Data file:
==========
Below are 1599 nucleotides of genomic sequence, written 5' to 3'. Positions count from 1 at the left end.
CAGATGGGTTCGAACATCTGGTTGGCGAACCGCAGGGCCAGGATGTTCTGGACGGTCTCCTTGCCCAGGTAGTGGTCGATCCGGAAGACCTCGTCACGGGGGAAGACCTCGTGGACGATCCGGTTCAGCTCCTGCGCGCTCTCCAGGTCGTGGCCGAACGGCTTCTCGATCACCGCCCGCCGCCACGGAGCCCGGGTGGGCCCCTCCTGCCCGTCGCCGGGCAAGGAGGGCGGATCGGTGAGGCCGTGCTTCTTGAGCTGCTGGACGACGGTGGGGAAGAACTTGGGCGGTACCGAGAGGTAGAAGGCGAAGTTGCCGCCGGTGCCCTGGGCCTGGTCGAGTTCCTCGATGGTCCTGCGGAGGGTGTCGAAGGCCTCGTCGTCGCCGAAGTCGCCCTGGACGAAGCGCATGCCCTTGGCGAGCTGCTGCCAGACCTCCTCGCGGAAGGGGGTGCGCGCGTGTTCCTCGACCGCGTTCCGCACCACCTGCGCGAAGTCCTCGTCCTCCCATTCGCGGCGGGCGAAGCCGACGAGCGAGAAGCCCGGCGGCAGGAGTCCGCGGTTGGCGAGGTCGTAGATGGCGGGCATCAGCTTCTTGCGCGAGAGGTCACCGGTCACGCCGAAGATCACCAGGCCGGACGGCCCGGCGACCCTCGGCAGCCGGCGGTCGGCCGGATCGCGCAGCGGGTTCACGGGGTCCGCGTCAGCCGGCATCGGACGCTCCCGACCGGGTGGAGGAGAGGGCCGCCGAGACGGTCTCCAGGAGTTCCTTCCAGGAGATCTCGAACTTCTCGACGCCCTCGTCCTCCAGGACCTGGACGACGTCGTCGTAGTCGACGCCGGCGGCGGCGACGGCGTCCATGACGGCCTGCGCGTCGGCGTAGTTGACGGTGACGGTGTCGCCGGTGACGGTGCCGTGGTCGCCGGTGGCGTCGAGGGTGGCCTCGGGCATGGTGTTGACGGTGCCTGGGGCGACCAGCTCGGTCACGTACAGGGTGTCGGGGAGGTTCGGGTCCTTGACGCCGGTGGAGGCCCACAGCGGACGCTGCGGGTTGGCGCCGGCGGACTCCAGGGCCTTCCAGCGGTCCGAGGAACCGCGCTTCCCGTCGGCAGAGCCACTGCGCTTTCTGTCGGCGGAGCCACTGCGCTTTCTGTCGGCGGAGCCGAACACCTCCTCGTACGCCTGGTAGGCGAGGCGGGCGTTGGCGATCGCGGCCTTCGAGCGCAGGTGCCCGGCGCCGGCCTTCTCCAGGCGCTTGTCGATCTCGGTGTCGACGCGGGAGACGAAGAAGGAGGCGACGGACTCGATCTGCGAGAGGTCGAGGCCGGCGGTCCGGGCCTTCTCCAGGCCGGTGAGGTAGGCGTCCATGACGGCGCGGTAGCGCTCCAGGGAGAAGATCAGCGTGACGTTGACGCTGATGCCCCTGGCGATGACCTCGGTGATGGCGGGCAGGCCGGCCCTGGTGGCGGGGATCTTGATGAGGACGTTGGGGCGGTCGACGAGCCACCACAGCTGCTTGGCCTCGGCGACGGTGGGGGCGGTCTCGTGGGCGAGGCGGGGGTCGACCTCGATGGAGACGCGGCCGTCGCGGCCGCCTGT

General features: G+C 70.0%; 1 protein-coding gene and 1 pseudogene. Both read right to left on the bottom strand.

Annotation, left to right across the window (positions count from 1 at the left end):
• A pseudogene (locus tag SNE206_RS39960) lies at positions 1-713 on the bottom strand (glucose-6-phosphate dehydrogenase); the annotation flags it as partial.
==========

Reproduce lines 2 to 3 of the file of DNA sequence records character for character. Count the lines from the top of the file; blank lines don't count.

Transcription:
CAGATGGGTTCGAACATCTGGTTGGCGAACCGCAGGGCCAGGATGTTCTGGACGGTCTCCTTGCCCAGGTAGTGGTCGATCCGGAAGACCTCGTCACGGGGGAAGACCTCGTGGACGATCCGGTTCAGCTCCTGCGCGCTCTCCAGGTCGTGGCCGAACGGCTTCTCGATCACCGCCCGCCGCCACGGAGCCCGGGTGGGCCCCTCCTGCCCGTCGCCGGGCAAGGAGGGCGGATCGGTGAGGCCGTGCTTCTTGAGCTGCTGGACGACGGTGGGGAAGAACTTGGGCGGTACCGAGAGGTAGAAGGCGAAGTTGCCGCCGGTGCCCTGGGCCTGGTCGAGTTCCTCGATGGTCCTGCGGAGGGTGTCGAAGGCCTCGTCGTCGCCGAAGTCGCCCTGGACGAAGCGCATGCCCTTGGCGAGCTGCTGCCAGACCTCCTCGCGGAAGGGGGTGCGCGCGTGTTCCTCGACCGCGTTCCGCACCACCTGCGCGAAGTCCTCGTCCTCCCATTCGCGGCGGGCGAAGCCGACGAGCGAGAAGCCCGGCGGCAGGAGTCCGCGGTTGGCGAGGTCGTAGATGGCGGGCATCAGCTTCTTGCGCGAGAGGTCACCGGTCACGCCGAAGATCACCAGGCCGGACGGCCCGGCGACCCTCGGCAGCCGGCGGTCGGCCGGATCGCGCAGCGGGTTCACGGGGTCCGCGTCAGCCGGCATCGGACGCTCCCGACCGGGTGGAGGAGAGGGCCGCCGAGACGGTCTCCAGGAGTTCCTTCCAGGAGATCTCGAACTTCTCGACGCCCTCGTCCTCCAGGACCTGGACGACGTCGTCGTAGTCGACGCCGGCGGCGGCGACGGCGTCCATGACGGCCTGCGCGTCGGCGTAGTTGACGGTGACGGTGTCGCCGGTGACGGTGCCGTGGTCGCCGGTGGCGTCGAGGGTGGCCTCGGGCATGGTGTTGACGGTGCCTGGGGCGACCAGCTCGGTCACGTACAGGGTGTCGGGGAGGTTCGGGTCCTTGACGCCGGTGGAGGCCCACAGCGGACGCTGCGGGTTGGCGCCGGCGGACTCCAGGGCCTTCCAGCGGTCCGAGGAACCGCGCTTCCCGTCGGCAGAGCCACTGCGCTTTCTGTCGGCGGAGCCACTGCGCTTTCTGTCGGCGGAGCCGAACACCTCCTCGTACGCCTGGTAGGCGAGGCGGGCGTTGGCGATCGCGGCCTTCGAGCGCAGGTGCCCGGCGCCGGCCTTCTCCAGGCGCTTGTCGATCTCGGTGTCGACGCGGGAGACGAAGAAGGAGGCGACGGACTCGATCTGCGAGAGGTCGAGGCCGGCGGTCCGGGCCTTCTCCAGGCCGGTGAGGTAGGCGTCCATGACGGCGCGGTAGCGCTCCAGGGAGAAGATCAGCGTGACGTTGACGCTGATGCCCCTGGCGATGACCTCGGTGATGGCGGGCAGGCCGGCCCTGGTGGCGGGGATCTTGATGAGGACGTTGGGGCGGTCGACGAGCCACCACAGCTGCTTGGCCTCGGCGACGGTGGGGGCGGTCTCGTGGGCGAGGCGGGGGTCGACCTCGATGGAGACGCGGCCGTCGCGGCCGCCTGT

General features: G+C 70.0%; 1 protein-coding gene and 1 pseudogene. Both read right to left on the bottom strand.